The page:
Though commercial dance music has saturated almost every market over the past decade, growth in China — the world’s most populous market — has been more gradual. While home to 20% of the planet’s population — with a large portion of Chinese millennials increasingly aware of and passionate about the genre — the country’s infrastructure to support dance music’s spread hasn’t developed at the same pace. Facebook, Twitter, and Instagram, through which most artists share their music, announce their tours and interact with their fans, are blocked. Foreign promoters with experience in event production have encountered difficulty with the government’s notoriously difficult-to-navigate bureaucracy, and large-scale events are logistical nightmares with such a tremendous population to account for.
We spoke to Eric Zho, event promoter and founder of China’s largest electronic music festival, Budweiser STORM, about the current challenges and nearly-limitless possibilities dance music faces in the largest country — and one of the last untapped markets — in the world.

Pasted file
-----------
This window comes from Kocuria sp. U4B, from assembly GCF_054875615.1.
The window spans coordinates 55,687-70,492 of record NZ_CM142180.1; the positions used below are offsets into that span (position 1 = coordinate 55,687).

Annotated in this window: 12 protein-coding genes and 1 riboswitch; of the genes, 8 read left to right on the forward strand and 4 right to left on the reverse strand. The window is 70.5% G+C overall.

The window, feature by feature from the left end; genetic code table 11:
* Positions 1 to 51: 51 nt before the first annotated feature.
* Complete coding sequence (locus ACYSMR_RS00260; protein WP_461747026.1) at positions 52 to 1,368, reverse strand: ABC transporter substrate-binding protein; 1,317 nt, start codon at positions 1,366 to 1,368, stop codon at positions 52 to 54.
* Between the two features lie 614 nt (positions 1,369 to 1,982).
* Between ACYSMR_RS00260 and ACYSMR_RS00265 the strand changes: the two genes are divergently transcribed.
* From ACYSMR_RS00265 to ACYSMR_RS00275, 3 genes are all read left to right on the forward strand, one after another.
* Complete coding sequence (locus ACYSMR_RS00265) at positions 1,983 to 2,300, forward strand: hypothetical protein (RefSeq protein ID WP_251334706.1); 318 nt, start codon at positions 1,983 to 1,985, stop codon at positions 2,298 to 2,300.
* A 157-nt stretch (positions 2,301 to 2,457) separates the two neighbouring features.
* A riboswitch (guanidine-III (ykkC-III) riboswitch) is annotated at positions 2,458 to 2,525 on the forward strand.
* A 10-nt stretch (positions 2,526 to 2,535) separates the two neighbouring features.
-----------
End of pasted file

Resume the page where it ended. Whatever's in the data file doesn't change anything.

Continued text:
On September 29-30, Zho will help host International Music Summit Asia-Pacific in Shanghai, China, which features panel guests such as Skrillex, Alesso, Pete Tong, Lee Anderson and more. Tickets are available here.
How would you describe the current state of electronic music in China? How has it grown over the last 5-10 years?
There has been significant change in dance music industry. In China, the electronic music scene has grown rapidly in the past years. Attendance of events is rising online with the rise of the Chinese middle class. The interest for people to go to night clubs, live music events, and festivals increased significantly.
From A2LiVE prospective, from 2014-2015, attendants rate for festival grew 243%. From 2015-2016, we are looking another 278% growth in attendants. Total project for A2LiVE between 2014 and 2015 is a 500% growth. And from 2015-2016, is 240% growth. Seeing triple digit growth year on year only tells us that not only is this music sector growing, it is growing at a very fast pace.
What are some of the greatest hurdles in bringing electronic music to China?
Because of the great firewall, generally people’s inability to access to social media in the west such as Soundcloud, Instagram, Twitter, Facebook, YouTube. Accessing this type of EDM content from China has been extremely difficult. The dance music one can access within China is mainly the tracks that are on top Billboard charts or UK charts. But still, it is difficult to find a lot of music from even well-known EDM artists if their tracks are not being represented on the mainstream charts in the West.